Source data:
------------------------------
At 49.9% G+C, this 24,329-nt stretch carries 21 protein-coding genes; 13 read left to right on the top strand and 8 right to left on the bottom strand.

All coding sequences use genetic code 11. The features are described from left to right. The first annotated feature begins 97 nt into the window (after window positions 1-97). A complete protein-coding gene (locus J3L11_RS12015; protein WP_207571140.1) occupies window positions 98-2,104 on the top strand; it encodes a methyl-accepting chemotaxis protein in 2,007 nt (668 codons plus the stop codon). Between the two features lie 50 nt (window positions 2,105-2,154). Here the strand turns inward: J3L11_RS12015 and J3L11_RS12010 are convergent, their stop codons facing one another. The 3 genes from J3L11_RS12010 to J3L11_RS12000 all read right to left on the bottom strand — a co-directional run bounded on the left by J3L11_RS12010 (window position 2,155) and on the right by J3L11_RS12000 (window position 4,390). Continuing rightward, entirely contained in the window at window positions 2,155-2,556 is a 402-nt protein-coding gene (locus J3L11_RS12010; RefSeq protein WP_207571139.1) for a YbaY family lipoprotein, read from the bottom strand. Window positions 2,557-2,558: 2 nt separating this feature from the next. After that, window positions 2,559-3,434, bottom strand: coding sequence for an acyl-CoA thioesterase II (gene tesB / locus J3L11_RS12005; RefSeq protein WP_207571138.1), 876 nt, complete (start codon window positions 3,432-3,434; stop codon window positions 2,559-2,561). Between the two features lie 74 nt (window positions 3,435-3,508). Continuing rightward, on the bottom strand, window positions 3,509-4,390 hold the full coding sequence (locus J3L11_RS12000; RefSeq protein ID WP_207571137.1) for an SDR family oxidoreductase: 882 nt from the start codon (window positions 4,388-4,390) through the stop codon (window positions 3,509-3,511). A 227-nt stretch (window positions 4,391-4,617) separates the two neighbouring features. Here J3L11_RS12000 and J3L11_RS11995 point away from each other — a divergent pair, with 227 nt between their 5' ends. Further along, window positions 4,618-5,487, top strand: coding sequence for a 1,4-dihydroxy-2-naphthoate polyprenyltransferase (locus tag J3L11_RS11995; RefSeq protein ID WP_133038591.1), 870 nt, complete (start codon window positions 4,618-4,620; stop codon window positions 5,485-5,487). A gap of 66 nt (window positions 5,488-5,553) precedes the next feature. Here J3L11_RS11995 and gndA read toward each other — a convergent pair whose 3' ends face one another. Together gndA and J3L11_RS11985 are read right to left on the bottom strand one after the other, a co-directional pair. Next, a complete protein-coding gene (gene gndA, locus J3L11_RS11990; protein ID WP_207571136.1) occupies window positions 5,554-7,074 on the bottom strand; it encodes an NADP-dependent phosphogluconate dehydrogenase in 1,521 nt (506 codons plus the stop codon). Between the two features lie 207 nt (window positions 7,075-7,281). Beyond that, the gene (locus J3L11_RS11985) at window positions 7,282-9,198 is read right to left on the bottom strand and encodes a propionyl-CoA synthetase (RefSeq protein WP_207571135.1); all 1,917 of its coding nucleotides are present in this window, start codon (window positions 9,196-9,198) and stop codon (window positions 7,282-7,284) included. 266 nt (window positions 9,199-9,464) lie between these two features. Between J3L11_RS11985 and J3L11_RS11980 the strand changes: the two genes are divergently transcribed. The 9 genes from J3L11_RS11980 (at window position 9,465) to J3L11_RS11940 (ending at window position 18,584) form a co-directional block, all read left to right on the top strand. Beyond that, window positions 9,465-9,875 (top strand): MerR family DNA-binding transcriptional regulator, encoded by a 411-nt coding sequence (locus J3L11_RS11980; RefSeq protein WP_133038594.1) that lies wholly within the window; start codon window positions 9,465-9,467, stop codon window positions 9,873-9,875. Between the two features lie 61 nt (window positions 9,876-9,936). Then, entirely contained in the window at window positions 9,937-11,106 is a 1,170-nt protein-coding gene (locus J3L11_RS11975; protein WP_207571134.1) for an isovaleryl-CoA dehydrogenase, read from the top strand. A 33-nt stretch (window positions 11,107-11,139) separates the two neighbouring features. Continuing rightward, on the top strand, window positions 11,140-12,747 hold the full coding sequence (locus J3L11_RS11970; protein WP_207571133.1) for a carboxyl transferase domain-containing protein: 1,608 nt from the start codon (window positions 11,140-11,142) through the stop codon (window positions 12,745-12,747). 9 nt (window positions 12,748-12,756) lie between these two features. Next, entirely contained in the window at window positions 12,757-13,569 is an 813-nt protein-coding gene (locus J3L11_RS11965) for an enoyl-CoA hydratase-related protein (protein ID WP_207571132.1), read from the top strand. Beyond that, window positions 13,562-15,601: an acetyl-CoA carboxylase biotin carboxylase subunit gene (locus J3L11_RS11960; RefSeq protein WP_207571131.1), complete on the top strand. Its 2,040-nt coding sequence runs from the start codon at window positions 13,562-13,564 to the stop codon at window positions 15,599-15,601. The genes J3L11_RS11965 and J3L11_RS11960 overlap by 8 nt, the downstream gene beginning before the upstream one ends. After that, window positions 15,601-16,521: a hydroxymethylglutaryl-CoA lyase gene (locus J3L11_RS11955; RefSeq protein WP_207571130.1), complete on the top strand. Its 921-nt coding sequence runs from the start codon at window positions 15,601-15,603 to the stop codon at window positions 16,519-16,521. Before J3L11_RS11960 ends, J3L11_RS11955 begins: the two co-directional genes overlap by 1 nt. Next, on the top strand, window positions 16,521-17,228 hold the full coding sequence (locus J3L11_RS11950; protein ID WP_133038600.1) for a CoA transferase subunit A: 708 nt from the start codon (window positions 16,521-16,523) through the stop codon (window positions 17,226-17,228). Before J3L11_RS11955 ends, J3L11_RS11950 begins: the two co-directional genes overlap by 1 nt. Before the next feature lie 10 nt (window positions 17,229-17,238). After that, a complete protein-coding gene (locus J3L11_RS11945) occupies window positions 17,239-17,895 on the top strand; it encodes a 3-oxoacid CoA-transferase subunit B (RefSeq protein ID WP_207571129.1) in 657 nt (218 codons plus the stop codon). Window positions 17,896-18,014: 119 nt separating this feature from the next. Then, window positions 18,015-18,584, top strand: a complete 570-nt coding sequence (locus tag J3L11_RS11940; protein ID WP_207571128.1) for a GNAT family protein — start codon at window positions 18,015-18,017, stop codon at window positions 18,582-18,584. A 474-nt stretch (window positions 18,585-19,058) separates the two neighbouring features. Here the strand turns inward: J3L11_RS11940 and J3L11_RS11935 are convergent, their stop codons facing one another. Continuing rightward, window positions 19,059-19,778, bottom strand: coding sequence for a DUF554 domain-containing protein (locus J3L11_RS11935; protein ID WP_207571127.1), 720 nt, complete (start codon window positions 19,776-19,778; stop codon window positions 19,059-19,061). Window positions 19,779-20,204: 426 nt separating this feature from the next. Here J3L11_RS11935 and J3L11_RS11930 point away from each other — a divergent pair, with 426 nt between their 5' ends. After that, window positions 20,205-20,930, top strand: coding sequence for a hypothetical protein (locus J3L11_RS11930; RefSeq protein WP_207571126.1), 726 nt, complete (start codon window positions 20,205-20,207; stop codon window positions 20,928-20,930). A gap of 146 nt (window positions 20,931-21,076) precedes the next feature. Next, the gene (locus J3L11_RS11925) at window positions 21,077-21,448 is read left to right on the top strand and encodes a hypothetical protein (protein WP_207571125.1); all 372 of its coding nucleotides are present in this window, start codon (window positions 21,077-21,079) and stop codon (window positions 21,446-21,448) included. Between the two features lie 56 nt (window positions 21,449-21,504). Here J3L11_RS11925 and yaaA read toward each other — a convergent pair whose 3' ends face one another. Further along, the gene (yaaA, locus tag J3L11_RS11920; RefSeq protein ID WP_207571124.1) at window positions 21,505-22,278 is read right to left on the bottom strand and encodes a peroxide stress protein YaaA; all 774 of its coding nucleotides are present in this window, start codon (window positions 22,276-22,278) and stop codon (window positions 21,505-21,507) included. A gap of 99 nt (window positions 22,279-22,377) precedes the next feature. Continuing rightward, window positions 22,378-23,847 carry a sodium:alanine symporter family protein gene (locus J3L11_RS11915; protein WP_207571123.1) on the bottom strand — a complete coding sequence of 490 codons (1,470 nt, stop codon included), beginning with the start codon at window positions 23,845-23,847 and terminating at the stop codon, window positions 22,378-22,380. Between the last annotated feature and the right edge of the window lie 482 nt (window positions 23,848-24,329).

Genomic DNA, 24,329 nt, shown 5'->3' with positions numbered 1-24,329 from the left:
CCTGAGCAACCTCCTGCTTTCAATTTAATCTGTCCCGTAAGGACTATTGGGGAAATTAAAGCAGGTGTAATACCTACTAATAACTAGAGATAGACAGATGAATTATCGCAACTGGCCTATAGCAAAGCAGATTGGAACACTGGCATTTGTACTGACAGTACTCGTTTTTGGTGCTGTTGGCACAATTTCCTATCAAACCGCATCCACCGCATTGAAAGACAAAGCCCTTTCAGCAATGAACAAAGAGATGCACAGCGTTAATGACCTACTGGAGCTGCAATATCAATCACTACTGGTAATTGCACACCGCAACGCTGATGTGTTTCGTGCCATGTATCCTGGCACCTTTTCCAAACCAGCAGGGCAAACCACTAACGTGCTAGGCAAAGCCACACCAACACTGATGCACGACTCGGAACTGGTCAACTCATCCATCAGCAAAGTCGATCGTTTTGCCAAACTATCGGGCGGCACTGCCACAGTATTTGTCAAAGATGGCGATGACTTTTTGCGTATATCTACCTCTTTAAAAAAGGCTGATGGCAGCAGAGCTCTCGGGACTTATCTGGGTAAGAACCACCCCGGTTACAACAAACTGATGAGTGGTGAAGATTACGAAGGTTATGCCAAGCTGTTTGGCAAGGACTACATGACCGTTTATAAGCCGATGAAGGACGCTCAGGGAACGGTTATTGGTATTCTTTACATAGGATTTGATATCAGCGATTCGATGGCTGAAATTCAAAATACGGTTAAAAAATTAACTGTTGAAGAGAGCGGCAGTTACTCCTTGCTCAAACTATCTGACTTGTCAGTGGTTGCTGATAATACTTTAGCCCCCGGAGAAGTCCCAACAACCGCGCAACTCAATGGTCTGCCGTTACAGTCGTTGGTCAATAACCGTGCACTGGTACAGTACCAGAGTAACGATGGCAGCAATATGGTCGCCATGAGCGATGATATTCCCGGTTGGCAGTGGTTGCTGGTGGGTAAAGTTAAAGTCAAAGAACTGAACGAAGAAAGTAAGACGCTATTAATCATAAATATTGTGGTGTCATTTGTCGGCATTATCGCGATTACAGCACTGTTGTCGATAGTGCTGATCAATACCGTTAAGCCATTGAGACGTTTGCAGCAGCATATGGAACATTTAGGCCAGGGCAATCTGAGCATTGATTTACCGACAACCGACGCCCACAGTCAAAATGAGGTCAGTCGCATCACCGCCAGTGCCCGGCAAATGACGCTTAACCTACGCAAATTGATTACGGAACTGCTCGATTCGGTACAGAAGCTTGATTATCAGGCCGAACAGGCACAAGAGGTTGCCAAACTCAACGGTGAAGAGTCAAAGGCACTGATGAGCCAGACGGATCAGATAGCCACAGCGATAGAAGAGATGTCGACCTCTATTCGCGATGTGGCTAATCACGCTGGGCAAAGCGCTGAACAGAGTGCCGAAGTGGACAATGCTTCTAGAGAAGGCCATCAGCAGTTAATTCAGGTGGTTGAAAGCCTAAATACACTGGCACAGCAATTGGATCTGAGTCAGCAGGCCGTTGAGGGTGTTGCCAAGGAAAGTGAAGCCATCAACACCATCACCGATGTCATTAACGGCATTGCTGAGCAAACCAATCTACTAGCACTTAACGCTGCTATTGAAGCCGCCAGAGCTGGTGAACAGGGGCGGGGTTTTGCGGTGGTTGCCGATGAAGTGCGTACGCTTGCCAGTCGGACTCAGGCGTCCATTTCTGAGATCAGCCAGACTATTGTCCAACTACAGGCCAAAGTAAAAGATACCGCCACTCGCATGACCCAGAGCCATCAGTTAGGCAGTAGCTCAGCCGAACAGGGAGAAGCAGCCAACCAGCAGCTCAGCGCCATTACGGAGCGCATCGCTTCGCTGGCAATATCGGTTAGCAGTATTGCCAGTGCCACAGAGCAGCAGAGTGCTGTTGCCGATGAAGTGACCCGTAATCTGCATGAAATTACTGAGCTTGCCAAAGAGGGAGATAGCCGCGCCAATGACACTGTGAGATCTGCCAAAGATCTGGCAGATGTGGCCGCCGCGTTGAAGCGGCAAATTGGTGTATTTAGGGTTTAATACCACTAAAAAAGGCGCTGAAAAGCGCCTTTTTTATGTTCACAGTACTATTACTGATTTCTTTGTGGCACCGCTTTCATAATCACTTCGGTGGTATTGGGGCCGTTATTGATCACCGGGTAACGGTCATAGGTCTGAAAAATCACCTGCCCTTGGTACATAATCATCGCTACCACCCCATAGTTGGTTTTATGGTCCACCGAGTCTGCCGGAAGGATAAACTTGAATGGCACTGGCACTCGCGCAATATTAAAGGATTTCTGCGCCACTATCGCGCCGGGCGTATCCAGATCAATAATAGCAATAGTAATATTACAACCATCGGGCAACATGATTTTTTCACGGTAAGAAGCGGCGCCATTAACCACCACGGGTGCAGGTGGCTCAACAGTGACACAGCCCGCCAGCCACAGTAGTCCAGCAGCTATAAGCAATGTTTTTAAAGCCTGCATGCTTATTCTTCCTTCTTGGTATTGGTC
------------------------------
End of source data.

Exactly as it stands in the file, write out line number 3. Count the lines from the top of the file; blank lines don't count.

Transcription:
Genomic DNA, 24,329 nt, shown 5'->3' with positions numbered 1-24,329 from the left: